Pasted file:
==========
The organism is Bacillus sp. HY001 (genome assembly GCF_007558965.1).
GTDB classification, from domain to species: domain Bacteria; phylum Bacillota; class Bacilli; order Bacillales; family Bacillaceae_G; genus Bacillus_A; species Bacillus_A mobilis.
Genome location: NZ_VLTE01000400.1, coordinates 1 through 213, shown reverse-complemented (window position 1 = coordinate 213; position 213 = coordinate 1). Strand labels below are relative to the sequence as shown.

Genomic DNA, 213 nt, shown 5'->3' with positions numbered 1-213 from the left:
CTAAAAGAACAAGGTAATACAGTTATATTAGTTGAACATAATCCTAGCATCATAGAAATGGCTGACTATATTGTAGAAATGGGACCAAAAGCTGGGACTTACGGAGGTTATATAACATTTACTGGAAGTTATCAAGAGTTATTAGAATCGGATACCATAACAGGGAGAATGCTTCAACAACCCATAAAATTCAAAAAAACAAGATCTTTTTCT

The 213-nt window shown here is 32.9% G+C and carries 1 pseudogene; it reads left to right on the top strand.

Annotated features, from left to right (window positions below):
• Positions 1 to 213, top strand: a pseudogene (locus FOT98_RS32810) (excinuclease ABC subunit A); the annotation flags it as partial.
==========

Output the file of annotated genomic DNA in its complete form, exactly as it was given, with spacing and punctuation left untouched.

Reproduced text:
The organism is Bacillus sp. HY001 (genome assembly GCF_007558965.1).
GTDB classification, from domain to species: domain Bacteria; phylum Bacillota; class Bacilli; order Bacillales; family Bacillaceae_G; genus Bacillus_A; species Bacillus_A mobilis.
Genome location: NZ_VLTE01000400.1, coordinates 1 through 213, shown reverse-complemented (window position 1 = coordinate 213; position 213 = coordinate 1). Strand labels below are relative to the sequence as shown.

Genomic DNA, 213 nt, shown 5'->3' with positions numbered 1-213 from the left:
CTAAAAGAACAAGGTAATACAGTTATATTAGTTGAACATAATCCTAGCATCATAGAAATGGCTGACTATATTGTAGAAATGGGACCAAAAGCTGGGACTTACGGAGGTTATATAACATTTACTGGAAGTTATCAAGAGTTATTAGAATCGGATACCATAACAGGGAGAATGCTTCAACAACCCATAAAATTCAAAAAAACAAGATCTTTTTCT

The 213-nt window shown here is 32.9% G+C and carries 1 pseudogene; it reads left to right on the top strand.

Annotated features, from left to right (window positions below):
• Positions 1 to 213, top strand: a pseudogene (locus FOT98_RS32810) (excinuclease ABC subunit A); the annotation flags it as partial.